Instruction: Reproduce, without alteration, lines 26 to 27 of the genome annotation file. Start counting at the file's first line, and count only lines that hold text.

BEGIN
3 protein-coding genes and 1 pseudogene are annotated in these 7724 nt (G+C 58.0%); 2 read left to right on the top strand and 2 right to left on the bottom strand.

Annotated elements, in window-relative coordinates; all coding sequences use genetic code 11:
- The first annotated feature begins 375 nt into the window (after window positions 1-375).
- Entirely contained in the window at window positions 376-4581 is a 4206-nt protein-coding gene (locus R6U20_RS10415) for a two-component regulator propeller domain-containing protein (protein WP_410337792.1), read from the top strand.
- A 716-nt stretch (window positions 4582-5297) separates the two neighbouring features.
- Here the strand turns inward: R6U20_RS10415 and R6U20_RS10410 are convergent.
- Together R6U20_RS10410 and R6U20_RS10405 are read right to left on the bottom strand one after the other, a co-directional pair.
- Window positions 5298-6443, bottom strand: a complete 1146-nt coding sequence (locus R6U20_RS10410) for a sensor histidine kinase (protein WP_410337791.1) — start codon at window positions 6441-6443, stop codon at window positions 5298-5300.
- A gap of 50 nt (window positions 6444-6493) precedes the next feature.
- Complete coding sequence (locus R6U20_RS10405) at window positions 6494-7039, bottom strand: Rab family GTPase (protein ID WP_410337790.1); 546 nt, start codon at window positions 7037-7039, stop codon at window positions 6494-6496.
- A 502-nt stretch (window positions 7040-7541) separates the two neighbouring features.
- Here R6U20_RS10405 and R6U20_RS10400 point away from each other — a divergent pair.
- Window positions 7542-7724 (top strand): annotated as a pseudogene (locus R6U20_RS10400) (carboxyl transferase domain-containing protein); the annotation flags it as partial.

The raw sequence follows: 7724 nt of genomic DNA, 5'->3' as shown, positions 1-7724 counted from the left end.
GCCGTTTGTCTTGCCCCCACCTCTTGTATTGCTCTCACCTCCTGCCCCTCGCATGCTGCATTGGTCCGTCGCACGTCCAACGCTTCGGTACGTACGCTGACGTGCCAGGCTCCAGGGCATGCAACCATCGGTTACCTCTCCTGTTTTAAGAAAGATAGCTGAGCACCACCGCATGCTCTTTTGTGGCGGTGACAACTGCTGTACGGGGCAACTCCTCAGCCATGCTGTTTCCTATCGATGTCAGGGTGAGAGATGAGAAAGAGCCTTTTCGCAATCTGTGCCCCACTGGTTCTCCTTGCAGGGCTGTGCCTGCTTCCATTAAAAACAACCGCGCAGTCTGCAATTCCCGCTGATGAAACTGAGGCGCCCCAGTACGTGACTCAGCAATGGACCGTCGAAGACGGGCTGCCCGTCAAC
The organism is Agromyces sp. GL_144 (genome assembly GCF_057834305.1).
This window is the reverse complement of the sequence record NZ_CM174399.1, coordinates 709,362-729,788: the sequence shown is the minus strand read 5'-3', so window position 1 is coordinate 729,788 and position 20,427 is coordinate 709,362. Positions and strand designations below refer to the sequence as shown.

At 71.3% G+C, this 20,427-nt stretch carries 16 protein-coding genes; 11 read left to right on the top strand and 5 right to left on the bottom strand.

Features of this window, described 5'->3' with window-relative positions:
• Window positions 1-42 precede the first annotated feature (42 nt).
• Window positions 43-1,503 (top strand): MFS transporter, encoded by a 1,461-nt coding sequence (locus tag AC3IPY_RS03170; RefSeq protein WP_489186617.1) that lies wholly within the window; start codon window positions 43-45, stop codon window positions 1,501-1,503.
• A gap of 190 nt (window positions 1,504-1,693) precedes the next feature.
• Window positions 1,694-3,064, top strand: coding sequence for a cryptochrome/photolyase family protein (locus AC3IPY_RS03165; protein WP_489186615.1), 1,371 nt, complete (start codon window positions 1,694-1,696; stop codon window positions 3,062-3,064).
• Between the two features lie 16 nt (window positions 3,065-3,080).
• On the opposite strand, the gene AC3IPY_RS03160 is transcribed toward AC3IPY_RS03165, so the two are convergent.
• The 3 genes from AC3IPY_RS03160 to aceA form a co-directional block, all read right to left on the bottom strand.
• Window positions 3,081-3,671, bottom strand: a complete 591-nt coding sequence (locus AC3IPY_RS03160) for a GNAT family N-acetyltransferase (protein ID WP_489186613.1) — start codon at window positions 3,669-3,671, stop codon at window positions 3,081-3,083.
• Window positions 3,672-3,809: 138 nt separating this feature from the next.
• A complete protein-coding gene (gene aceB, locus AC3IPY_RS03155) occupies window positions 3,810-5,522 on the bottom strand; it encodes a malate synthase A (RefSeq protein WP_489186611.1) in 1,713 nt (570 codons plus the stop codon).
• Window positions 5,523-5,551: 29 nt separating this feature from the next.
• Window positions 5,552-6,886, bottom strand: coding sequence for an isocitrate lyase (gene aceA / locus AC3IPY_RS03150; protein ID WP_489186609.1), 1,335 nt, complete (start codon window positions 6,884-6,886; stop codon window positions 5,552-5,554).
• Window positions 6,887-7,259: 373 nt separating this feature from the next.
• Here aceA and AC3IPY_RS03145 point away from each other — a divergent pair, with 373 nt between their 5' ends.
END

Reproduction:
• The 3 genes from AC3IPY_RS03160 to aceA form a co-directional block, all read right to left on the bottom strand.
• Window positions 3,081-3,671, bottom strand: a complete 591-nt coding sequence (locus AC3IPY_RS03160) for a GNAT family N-acetyltransferase (protein ID WP_489186613.1) — start codon at window positions 3,669-3,671, stop codon at window positions 3,081-3,083.